I love Typography (ILT), the world’s favorite fonts and typography blog/ And now you can buy fonts too

July 28, 2021
John Boardley

Among my favorite kinds of typefaces are those that don’t fit neatly into predefined or existing categories; those that dip their toes into more than one genre, or take their cues from disparate historical periods. These twilight zone hybrids aren’t always easy to pull off.

Today, I’m featuring an in-between typeface that pulls it off with aplomb. René Bieder’s Magnat family is a great example of a shapeshifting crossover that takes inspiration from Didones and Neo-Grotesques, two genres rooted in different historical periods — different centuries, in fact.

Didones originated in the eighteenth century. It’s a style or genre of typeface that we have Giambattista Bodoni and Firmin Didot to thank for. Their typefaces were an exercise in extremes: not in their structure but in their contrast. In the 1750s, about 50 years before our famed Italian and French masters Bodoni and Didot, John Baskerville in England wowed the type world with his razor thin serifs and higher contrast types. But for Bodoni and Didot it was a ‘hold my beer’ moment, and not to be outdone, they took letterform contrast to the extreme. Structurally, Bodoni and Didot’s typefaces were similar to Baskerville’s, but their extreme contrast made them appear altogether different.

Although Magnat shares the characteristic high contrast of Didones, we’d be way off the mark to classify it even loosely as, say, a ‘Sans Serif Didone’. In structure and proportions they are very different animals. Whereas Didones are the children of typefaces like Baskerville, Magnat is undoubtedly a very modern descendant of Neo-Grotesques.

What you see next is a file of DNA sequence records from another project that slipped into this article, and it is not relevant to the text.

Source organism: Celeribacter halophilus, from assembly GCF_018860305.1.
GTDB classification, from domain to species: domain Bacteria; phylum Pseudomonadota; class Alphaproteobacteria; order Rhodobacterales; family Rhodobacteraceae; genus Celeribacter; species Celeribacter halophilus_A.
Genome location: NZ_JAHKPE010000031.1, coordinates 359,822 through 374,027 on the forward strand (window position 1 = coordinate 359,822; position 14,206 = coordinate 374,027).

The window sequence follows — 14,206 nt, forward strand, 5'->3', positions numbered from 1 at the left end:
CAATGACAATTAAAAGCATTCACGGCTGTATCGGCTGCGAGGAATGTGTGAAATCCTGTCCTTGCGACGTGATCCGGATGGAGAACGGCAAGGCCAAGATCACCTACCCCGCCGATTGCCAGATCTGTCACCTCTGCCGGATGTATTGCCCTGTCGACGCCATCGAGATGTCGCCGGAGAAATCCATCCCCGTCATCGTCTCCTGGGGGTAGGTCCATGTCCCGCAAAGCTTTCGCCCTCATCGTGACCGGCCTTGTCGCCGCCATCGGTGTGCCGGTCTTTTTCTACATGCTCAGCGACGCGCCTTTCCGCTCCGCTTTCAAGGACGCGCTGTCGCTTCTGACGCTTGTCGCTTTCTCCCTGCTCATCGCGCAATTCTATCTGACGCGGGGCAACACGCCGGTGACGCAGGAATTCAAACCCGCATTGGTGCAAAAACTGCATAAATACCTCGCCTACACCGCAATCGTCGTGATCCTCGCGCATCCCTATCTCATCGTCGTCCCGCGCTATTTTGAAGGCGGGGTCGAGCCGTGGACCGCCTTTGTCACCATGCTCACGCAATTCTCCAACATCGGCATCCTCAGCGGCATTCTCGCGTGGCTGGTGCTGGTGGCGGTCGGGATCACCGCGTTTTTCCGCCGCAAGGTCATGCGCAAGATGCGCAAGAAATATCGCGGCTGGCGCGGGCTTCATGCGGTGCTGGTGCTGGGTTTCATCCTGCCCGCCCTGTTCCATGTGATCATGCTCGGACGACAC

Top: Adapter PE Text (a Neo-Grotesque). Middle: Magnat Poster. Bottom: Ambroise Std (a Didone). Note how in contrast, Magnat is like the Didone but in structure and proportions it’s typically Neo-Grotesque

Typefaces like Magnat also highlight one of the great failings of traditional type classification systems, which predefine neat little pigeonholes for typefaces; but then are entirely incapable of coping with the outliers and hybrids. For example, remove the serifs from an archetypal Didone, like Bodoni or Ambroise, and what’s left?

“Can it be so that the elimination of relatively small details like serifs strip a typeface of its ‘Didoneness’!?”

Well, according to traditional type classification, what we now have is no longer a Didone. Can it be so that the elimination of relatively small details like serifs strip a typeface of its ‘Didoneness’! In reality, of course, what remains after those amputations is still essentially a Didone — the principal characteristic of Didones is not their serifs but their extreme contrast between thick and thin strokes.

The aim of Fonts in Focus is not to exhaustively profile, but to highlight typefaces that I like (ideally, in fewer than 500 words). Sometimes they’ll be new releases — at other times, older or overlooked types that merit more attention.

Seeing the forest for the trees
Herein lies the strength of ILT’s new CEDARS search which relies not on pigeonholes but on type descriptors. For example, you want something that feels like a Didone but is a sans serif, then the traditional category Didone will be of no help to you — because traditionally Didones wear serifs. But CEDARS search permits you to separate these qualities (qualitative and quantitative); for example, you need something with the extreme contrast of a Didone but without serifs and with, say, the general structure of a Neo-Grotesque, then you can even combine traditional categories with CEDARS to perform a search.

Magnat comes in three different cuts or optical sizes (above, left to right): Magnat Text, a version with medium contrast; Magnat Head with high contrast; and Magnat Poster (today’s protagonist) with the extreme contrast characteristic of our good friends, the Didones.

Related: Stephen Heller’s Font of the Month

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